A “tender bulb” is a term used to describe a type of plant that is a bulb or tuber in its natural habitat but is not hardy enough to withstand cold temperatures and frost in certain regions or climates.
In colder areas, tender bulbs and perennials are often treated as annuals or need special protection to survive the winter.
These plants typically thrive in warmer zones where winters are mild and frost is rare.
Types of Tender Bulbs
Here’s a list of popular tender bulbs and tubers that need protection during cold winters or otherwise treat as annuals.
- Dahlias (Dahlia spp.): Dahlias are known for their diverse flower shapes and vibrant colors. They require lifting and overwintering in colder climates.
- Cannas (Canna spp.): Cannas produce tropical-looking foliage and stunning, exotic-looking flowers. They need winter protection in cold regions.
- Gladiolus (Gladiolus spp.): Gladioli offers tall spikes of colorful, sword-shaped flowers and come in a variety of hues.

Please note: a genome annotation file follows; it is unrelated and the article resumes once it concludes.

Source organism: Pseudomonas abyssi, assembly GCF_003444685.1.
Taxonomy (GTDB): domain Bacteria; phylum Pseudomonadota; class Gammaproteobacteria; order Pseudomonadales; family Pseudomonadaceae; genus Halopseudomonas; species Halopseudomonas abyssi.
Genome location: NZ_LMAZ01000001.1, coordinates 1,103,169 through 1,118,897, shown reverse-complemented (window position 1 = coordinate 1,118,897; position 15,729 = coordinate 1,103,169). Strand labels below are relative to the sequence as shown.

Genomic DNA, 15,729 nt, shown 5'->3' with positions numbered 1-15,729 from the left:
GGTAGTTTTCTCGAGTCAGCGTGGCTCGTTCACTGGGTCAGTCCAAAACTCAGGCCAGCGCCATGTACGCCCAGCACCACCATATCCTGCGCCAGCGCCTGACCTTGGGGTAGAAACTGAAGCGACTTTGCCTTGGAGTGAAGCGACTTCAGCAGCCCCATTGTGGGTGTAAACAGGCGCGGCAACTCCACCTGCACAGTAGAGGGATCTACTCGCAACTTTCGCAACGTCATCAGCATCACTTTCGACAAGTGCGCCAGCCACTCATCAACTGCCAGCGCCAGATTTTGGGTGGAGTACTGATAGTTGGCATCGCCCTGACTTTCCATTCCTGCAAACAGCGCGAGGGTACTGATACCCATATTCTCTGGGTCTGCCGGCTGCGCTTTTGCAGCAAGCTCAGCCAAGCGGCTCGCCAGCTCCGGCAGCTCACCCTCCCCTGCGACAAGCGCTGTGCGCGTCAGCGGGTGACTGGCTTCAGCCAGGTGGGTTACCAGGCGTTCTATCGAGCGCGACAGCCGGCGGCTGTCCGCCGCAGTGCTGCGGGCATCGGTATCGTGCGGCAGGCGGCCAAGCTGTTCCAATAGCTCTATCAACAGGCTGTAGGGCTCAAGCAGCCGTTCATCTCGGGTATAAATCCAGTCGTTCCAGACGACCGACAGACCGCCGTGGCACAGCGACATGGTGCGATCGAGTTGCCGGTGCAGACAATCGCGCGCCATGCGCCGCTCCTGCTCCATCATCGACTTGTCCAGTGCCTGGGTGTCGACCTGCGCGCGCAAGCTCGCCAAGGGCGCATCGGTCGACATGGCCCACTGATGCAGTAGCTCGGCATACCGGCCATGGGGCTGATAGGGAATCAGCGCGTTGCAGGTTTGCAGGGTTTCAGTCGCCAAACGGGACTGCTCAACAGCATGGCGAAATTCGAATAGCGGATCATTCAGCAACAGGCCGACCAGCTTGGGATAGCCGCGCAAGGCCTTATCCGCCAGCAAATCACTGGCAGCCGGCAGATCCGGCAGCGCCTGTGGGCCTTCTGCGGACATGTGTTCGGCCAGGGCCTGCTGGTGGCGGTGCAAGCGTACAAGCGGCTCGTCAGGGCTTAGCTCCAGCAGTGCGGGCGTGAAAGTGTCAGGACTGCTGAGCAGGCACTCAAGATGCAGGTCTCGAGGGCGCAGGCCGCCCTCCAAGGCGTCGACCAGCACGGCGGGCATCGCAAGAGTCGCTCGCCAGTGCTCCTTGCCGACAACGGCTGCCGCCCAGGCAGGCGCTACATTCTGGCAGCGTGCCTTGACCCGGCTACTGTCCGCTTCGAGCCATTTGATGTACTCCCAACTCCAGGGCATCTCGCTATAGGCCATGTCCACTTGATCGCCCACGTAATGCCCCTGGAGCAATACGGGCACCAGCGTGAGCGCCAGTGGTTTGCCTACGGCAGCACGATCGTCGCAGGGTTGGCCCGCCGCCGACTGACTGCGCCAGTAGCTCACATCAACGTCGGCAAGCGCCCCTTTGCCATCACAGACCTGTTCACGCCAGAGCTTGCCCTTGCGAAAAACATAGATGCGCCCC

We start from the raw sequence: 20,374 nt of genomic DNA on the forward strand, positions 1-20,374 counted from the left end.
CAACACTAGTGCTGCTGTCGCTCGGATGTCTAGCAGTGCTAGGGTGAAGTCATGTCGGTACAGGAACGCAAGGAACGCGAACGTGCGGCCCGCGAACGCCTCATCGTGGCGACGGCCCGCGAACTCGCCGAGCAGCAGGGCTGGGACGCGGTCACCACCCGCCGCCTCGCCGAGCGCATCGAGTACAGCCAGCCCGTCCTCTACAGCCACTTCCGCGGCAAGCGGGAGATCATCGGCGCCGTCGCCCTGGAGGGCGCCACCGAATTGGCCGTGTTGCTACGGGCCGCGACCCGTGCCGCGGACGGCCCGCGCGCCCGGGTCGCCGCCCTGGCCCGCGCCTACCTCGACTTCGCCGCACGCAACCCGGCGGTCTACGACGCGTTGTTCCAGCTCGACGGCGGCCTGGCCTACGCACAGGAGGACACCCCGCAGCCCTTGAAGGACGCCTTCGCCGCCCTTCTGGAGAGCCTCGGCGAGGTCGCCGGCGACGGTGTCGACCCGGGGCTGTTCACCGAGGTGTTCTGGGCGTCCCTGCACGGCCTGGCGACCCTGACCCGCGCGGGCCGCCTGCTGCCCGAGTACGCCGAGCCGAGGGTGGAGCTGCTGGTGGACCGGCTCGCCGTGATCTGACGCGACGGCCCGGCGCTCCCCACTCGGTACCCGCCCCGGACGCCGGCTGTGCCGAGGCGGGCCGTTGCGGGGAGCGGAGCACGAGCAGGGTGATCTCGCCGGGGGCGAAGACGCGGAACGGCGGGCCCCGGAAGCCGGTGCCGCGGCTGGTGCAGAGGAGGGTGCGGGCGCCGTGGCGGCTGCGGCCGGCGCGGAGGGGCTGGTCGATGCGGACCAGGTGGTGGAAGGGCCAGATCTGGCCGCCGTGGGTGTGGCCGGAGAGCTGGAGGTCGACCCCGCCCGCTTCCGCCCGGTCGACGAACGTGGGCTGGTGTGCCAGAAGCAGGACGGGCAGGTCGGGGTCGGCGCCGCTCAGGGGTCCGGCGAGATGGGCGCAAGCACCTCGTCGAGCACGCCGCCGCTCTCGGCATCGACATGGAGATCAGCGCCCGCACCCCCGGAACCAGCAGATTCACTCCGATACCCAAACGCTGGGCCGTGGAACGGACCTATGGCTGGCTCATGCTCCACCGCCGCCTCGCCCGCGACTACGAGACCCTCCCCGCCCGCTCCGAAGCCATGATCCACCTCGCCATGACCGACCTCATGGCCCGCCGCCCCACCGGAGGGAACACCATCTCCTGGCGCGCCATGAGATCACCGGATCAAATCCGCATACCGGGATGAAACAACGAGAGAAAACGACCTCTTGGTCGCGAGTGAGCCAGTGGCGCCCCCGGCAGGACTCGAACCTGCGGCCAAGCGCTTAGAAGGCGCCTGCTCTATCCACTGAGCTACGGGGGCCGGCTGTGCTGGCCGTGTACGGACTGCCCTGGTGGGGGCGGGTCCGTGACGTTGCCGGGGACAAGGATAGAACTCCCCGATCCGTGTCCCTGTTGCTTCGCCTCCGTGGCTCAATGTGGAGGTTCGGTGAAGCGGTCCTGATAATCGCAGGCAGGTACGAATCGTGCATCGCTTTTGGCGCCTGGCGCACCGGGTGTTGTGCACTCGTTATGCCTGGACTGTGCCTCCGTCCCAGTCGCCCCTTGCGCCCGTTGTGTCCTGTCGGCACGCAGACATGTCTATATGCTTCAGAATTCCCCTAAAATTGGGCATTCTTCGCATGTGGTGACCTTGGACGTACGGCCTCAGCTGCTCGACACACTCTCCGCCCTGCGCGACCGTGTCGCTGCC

- Calla Lilies (Zantedeschia spp.): Calla lilies are prized for their elegant, trumpet-shaped flowers and are popular for cut flower arrangements.
- Tuberous Begonias (Begonia spp.): Tuberous begonias feature pendulous, rose-like flowers and lush foliage. They thrive in containers or shady garden spots.
- Elephant Ears (Colocasia and Alocasia spp.): These tropical-looking plants have large, heart-shaped leaves and need winter protection in cold climates.
- Caladiums (Caladium spp.): Caladiums brighten up shaded areas of the garden with their colorful and patterned foliage.
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Why Overwinter Tender Bulbs?